SUPPORT THIS INDEPENDENT JOURNALISM
The article you’re about to read is from our reporters doing their important work — investigating, researching, and writing their stories. We want to provide informative and inspirational stories that connect you to the people, issues and opportunities within our community. Journalism requires lots of resources. Today, our business model has been interrupted by the pandemic; the vast majority of our advertisers’ businesses have been impacted. That’s why The Capistrano Dispatch is now turning to you for financial support. Learn more about our new Insider’s program here. Thank you.
By Shawn Raymundo
Featured photo: A bridge across Avenida La Pata on the northeastern part of town welcomes southbound motorists traveling into the City of San Clemente from San Juan Capistrano and Rancho Mission Viejo. Photo: Shawn Raymundo
A proposal by Mayor Pro Tem Gene James looks to have the City of San Clemente incorporate a portion of Rancho Mission Viejo (RMV), where roughly 2,400 new homes are planned to be built in the coming decade.
The city council on Tuesday, Nov. 16, will receive a presentation on the steps toward annexing RMV’s Planning Area 5, which sits against San Clemente’s northeastern border, and is likely to deliberate whether to initiate an official feasibility study on the annexation process.
James this past June had requested that city staff come back to the council with a report on the feasibility of annexation. Pointing to an expectation that RMV residents will use San Clemente’s resources, James said this past week that the city should be the one to collect its property taxes.
“There’s no doubt that they will use our city resources; they will be on our beach, be on our parks, they will be using our streets,” he said. “So, consequently, I thought the most prudent thing to do was to explore the possibility of annexation so the City of San Clemente will benefit from the taxation of those homes.”
Ranch officials, however, noted RMV’s longstanding relationship with the County of Orange to expand the community and develop the town’s infrastructure, which would include public facilities, as well as commercial-use zones.
“Given that all of the approvals for The Ranch Plan’s infrastructure and open space preservation program are the product of more than 20 years of collaboration with the County of Orange and the resource agencies, it is difficult to imagine the complications caused by annexation into any of our neighboring cities at this time,” Mike Balsamo, senior vice president of governmental relations for RMV, said in an email.
Balsamo declined to comment on whether annexing PA5 would have a financial impact on RMV’s revenues from home sales.
RMV, oftentimes referred to as The Ranch, is a master-planned community comprising 23,000 acres, with 17,000 of it allocated for permanent open space and the remaining 6,000 acres designated as residential.
When complete, RMV will have added roughly 14,000 new homes to South Orange County. PA5 is one of six total planning areas, or villages, that is years away from development. So far, The Ranch has opened the Villages of Sendero and Esencia, and currently is constructing the Village of Rienda, or Planning Area 3, which is slated to begin selling homes in 2022.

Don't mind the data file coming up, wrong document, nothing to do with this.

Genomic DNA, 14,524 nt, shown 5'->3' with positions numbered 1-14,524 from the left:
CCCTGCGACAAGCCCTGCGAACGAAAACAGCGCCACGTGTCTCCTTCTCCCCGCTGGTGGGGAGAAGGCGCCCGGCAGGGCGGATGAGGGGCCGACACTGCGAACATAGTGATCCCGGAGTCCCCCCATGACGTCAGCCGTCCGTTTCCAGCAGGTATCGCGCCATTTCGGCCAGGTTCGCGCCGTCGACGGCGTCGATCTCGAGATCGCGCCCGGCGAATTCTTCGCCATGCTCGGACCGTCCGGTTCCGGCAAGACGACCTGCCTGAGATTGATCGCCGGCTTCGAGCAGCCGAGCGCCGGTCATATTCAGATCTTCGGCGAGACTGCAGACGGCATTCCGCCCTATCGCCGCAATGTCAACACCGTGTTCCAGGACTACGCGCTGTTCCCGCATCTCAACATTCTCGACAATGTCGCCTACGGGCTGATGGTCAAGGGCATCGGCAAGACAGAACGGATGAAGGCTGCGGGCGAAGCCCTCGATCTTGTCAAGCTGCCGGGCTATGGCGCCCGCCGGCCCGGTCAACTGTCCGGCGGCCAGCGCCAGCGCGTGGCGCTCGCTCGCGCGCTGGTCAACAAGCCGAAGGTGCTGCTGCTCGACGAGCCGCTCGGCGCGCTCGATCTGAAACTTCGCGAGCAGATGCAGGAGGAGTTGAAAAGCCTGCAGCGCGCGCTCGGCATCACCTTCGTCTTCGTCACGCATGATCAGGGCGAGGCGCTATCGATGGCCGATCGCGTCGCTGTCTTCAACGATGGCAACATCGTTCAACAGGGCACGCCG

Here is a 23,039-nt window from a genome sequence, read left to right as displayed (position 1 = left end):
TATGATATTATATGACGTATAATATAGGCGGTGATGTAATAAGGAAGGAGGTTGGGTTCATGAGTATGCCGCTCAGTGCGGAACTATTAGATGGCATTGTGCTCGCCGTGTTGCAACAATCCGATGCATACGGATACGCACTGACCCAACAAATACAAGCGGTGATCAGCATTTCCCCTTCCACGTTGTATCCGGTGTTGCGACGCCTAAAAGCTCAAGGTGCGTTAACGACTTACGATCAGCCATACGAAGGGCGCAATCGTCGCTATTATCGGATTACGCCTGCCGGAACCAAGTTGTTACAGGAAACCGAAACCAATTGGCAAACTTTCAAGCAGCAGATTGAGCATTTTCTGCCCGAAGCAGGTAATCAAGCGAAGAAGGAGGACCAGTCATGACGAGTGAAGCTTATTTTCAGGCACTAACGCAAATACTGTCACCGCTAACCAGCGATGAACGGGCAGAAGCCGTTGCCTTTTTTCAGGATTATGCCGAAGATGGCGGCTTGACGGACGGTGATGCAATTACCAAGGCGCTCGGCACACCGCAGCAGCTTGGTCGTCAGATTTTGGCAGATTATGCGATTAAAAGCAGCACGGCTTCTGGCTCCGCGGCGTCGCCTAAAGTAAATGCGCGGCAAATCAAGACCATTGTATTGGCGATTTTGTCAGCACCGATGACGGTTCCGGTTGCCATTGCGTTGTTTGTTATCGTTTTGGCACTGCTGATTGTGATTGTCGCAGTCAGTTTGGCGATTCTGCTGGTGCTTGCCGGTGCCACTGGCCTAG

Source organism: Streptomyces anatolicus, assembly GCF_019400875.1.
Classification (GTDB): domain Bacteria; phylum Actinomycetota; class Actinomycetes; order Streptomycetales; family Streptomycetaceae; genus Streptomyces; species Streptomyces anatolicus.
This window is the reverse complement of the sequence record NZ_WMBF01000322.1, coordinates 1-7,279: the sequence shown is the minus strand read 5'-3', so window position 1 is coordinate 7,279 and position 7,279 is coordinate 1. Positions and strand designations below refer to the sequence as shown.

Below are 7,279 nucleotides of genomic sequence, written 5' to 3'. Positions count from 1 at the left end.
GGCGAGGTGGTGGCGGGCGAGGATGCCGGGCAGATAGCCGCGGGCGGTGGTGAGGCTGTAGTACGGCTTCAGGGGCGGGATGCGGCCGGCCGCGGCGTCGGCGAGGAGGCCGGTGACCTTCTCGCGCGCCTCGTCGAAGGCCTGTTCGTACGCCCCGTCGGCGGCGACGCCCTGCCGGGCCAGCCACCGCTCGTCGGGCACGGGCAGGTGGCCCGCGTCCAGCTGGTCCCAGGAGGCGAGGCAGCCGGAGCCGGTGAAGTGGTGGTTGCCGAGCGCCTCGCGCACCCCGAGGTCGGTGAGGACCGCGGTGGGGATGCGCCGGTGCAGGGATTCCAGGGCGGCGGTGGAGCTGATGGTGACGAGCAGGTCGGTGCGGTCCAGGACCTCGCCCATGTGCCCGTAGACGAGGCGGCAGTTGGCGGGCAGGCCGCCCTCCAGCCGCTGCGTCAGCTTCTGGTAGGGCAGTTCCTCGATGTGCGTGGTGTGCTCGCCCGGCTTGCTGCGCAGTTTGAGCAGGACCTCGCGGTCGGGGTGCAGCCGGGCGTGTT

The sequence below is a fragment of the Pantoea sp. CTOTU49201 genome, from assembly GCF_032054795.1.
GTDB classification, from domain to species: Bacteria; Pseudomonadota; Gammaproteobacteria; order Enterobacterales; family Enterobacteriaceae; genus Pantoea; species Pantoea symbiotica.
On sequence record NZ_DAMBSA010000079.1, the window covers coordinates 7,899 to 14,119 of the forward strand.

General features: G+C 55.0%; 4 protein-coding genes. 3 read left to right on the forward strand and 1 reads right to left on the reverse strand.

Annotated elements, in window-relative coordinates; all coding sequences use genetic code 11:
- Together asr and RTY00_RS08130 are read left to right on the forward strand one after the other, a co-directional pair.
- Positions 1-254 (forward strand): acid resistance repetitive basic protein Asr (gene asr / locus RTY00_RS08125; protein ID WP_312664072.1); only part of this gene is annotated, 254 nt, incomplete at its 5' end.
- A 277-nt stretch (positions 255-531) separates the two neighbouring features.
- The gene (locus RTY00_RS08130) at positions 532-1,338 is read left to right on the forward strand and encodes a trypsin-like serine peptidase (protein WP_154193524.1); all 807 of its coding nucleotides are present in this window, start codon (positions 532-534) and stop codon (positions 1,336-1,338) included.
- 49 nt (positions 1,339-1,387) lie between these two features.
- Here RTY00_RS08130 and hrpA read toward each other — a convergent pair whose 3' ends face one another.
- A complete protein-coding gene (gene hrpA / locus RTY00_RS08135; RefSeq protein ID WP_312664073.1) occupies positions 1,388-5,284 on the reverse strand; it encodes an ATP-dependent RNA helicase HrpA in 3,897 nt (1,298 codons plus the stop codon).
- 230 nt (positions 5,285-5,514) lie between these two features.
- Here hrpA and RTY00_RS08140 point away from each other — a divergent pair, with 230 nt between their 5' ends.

According to RMV’s Environmental Impact Report, which was approved by the county in 2004, there are about 5.5 million square feet of commercial-type uses designated on the Ranch, giving the community the capacity to develop and reach tax-base viability from a market standpoint.
PA5, specifically, is expected to include about 2,440 housing units, including senior housing, commercial centers, public facilities and 159 acres of open space, as well as a 200-acre golf course.
The city, in its agenda report for Tuesday night’s council meeting, acknowledged that “RMV does not wish to annex until complete buildout of the Ranch Plan, which is several years out.”
A 2015 report on future governance for South Orange County estimated The Ranch to begin development of PA5 in 2026. However, Balsamo explained, RMV hasn’t initiated any formal development plans yet and the timeline depends on market conditions.
For James, he’d prefer to begin the process of annexation while PA5 remains undeveloped, as waiting until there are residents already living there would require their votes to approve incorporation.
The city’s report outlines the steps to initiate the annexation process, which include, among other things, the preparation of an Annexation Feasibility Study, the adoption of a resolution to initiate a tax exchange with the county, and an annexation application to Local Agency Formation Commission (LAFCO).
Citing annexation feasibility studies for the California cities of Merced and Martinez, the city noted that the cost for San Clemente to prepare its study could range from $29,190 to $420,000. And the cost for an environmental report, the city reported, is “unknown at this time.”
According to Jennifer Savage, assistant to the city manager, the city would also be on the hook for a series of LAFCO processing fees related to the annexation process. She also explained in an email that the city, should it move forward and receive LAFCO approval, wouldn’t purchase the land from RMV, as it’s “just incorporating the land into the city boundary.”
The city council will meet on Tuesday, at 6 p.m. for the public session, at the San Clemente Community Center, located at 100 N. Calle Seville, San Clemente. The meeting will also be livestreamed, and can be viewed on the city’s YouTube channel.
Shawn Raymundo is the city editor for the San Clemente Times. He graduated from Arizona State University with a bachelor’s degree in Global Studies. Before joining Picket Fence Media, he worked as the government accountability reporter for the Pacific Daily News in the U.S. territory of Guam. Follow him on Twitter @ShawnzyTsunami and follow San Clemente Times @SCTimesNews.